Nonprofit takeovers can occur anytime factions develop within a nonprofit. Sometimes incumbent board members are removed in favor of new board members with a different policy agenda. In other cases, a donor or charismatic leader convinces a majority of the board to take the organization in a drastic new direction.
Struggles for control of nonprofits are common and are reported in the media from time to time. One such case includes the well publicized struggles at the Sierra Club. In the Sierra Club dispute, a faction developed that supported an anti-immigration agenda offensive to many of the Sierra Club’s longtime supporters and allies. The anti-immigrant faction encouraged its supporters to send in their $25 dues payment so that they could gain the right to vote at the annual meeting. In the end, the incumbents were successful in fending off the takeover attack. The Sierra Club case was unusually high profile; however, similar scenarios regularly play out in nonprofit boardrooms across the country.
Nonprofits that, like the Sierra Club, have multiple voting members are especially vulnerable to hostile takeovers. This vulnerability is exacerbated when the membership admission requirements are minimal.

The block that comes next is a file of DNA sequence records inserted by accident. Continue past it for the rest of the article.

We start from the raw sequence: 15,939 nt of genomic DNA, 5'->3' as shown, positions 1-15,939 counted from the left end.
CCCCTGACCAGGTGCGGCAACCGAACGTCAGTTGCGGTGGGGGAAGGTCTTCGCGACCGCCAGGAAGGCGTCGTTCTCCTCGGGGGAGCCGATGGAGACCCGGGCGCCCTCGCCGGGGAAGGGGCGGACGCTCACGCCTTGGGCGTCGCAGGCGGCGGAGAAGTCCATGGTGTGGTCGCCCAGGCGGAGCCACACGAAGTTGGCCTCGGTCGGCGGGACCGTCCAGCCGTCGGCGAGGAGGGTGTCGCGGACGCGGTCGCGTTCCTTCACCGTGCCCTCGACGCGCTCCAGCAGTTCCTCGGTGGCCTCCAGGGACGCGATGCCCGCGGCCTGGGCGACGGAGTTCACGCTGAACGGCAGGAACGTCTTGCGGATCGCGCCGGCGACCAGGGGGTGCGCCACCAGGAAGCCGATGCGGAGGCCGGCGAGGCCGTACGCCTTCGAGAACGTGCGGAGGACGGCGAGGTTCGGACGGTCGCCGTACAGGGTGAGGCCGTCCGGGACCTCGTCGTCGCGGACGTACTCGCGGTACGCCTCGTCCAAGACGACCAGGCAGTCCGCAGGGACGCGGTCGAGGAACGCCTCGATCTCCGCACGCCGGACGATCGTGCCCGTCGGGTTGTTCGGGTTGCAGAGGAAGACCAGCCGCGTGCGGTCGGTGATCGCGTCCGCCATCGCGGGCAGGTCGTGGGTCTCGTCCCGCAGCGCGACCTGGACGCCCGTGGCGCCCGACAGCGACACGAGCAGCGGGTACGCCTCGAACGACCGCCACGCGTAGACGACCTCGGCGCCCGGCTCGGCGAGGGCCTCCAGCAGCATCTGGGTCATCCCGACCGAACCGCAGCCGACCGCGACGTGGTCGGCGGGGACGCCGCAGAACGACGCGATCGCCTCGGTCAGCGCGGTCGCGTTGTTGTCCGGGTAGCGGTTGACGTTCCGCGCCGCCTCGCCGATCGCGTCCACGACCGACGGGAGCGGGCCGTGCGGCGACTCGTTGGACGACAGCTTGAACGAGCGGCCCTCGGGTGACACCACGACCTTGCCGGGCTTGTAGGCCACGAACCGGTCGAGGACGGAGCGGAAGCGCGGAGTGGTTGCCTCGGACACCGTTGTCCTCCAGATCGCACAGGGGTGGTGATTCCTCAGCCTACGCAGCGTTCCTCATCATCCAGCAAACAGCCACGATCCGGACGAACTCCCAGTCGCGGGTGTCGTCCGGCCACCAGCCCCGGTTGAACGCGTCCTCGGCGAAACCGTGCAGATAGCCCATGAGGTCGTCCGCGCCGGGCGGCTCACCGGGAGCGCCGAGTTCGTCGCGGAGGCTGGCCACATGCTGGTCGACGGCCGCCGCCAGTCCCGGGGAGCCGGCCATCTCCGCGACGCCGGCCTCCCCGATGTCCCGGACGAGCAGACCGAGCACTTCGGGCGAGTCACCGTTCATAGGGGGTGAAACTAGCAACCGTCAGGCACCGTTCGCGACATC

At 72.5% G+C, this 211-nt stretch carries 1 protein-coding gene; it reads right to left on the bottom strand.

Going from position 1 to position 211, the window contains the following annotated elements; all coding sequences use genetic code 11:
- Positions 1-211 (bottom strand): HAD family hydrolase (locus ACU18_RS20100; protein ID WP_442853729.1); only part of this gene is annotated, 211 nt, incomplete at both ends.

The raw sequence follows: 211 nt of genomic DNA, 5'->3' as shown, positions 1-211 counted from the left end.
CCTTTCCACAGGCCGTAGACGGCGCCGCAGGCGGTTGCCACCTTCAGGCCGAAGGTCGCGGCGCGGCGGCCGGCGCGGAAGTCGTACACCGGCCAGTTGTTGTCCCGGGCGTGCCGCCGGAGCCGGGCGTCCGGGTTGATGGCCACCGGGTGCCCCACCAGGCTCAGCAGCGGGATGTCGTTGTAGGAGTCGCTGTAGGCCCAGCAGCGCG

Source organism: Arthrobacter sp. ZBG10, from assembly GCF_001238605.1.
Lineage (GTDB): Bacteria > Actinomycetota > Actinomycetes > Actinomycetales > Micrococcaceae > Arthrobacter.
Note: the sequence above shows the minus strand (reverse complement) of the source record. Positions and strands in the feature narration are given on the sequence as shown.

As non-stock corporations, non-profits generally cannot be “owned” in the sense of owning shares. However, there is always an element of control. Unless a nonprofit organization is privately funded and classified as a private foundation, the IRS will typically reject a private party’s attempt to exercise legal control over an exempt organization.
The only thing that can make a nonprofit truly unhijackable is broad participation by passionate stakeholders who are deeply engaged in an organization’s mission. Hildy Gottlieb and Dimitri Petropolis, two leading edge nonprofit thinkers, are conducting a fascinating governance experiment designed to do just that. They are founding a nonprofit known as “Creating the Future.” Hildy and Dimitri are essentially crowdsourcing all of the key decisions, including governance decisions, for Creating the Future in an attempt to build a large network of passionately engaged community stakeholders.
In addition to gaining the incredible wisdom of such a large and engaged group, I expect another potential benefit of their approach will be to thwart hostile takeovers. Presumably, an attempt by a faction to steer Creating the Future off course will meet with a powerful stakeholder backlash that will help the organization to self-correct. Only time will tell if Hildy and Dimitri’s crowdsourcing experiment will be successful, but in the meantime, nonprofits boards and founders should consider whether their organizations are vulnerable to the nonprofit takeover phenomenon and consider whether there are changes in the organization’s structure, governance approach, or community engagement that could make it less so.